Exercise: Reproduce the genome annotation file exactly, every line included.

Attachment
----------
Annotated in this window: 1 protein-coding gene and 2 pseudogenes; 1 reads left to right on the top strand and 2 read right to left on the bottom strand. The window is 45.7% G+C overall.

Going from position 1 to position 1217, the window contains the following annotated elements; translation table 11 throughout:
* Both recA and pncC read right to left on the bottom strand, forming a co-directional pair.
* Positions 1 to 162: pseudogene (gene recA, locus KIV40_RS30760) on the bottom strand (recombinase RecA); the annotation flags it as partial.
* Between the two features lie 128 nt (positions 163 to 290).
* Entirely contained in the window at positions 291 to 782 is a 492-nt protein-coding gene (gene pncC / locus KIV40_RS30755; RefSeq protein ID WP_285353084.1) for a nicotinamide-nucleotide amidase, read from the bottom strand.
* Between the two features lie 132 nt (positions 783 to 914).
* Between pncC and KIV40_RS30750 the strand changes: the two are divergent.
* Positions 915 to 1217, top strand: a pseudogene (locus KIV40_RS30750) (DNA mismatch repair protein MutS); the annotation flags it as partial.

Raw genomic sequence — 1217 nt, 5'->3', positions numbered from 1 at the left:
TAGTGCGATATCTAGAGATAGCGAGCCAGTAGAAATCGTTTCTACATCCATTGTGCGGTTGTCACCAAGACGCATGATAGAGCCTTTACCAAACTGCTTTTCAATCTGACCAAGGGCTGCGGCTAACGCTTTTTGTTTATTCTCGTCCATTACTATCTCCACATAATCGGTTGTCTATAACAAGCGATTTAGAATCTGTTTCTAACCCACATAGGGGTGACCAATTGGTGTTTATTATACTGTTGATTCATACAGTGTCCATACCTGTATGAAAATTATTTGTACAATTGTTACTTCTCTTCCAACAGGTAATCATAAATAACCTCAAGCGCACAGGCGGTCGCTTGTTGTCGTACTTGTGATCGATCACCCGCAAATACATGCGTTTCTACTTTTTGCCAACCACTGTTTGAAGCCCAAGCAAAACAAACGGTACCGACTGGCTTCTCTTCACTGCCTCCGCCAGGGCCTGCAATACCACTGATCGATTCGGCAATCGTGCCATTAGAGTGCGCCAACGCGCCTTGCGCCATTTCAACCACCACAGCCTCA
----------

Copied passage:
Annotated in this window: 1 protein-coding gene and 2 pseudogenes; 1 reads left to right on the top strand and 2 read right to left on the bottom strand. The window is 45.7% G+C overall.

Going from position 1 to position 1217, the window contains the following annotated elements; translation table 11 throughout:
* Both recA and pncC read right to left on the bottom strand, forming a co-directional pair.
* Positions 1 to 162: pseudogene (gene recA, locus KIV40_RS30760) on the bottom strand (recombinase RecA); the annotation flags it as partial.
* Between the two features lie 128 nt (positions 163 to 290).
* Entirely contained in the window at positions 291 to 782 is a 492-nt protein-coding gene (gene pncC / locus KIV40_RS30755; RefSeq protein ID WP_285353084.1) for a nicotinamide-nucleotide amidase, read from the bottom strand.
* Between the two features lie 132 nt (positions 783 to 914).
* Between pncC and KIV40_RS30750 the strand changes: the two are divergent.
* Positions 915 to 1217, top strand: a pseudogene (locus KIV40_RS30750) (DNA mismatch repair protein MutS); the annotation flags it as partial.

Raw genomic sequence — 1217 nt, 5'->3', positions numbered from 1 at the left:
TAGTGCGATATCTAGAGATAGCGAGCCAGTAGAAATCGTTTCTACATCCATTGTGCGGTTGTCACCAAGACGCATGATAGAGCCTTTACCAAACTGCTTTTCAATCTGACCAAGGGCTGCGGCTAACGCTTTTTGTTTATTCTCGTCCATTACTATCTCCACATAATCGGTTGTCTATAACAAGCGATTTAGAATCTGTTTCTAACCCACATAGGGGTGACCAATTGGTGTTTATTATACTGTTGATTCATACAGTGTCCATACCTGTATGAAAATTATTTGTACAATTGTTACTTCTCTTCCAACAGGTAATCATAAATAACCTCAAGCGCACAGGCGGTCGCTTGTTGTCGTACTTGTGATCGATCACCCGCAAATACATGCGTTTCTACTTTTTGCCAACCACTGTTTGAAGCCCAAGCAAAACAAACGGTACCGACTGGCTTCTCTTCACTGCCTCCGCCAGGGCCTGCAATACCACTGATCGATTCGGCAATCGTGCCATTAGAGTGCGCCAACGCGCCTTGCGCCATTTCAACCACCACAGCCTCA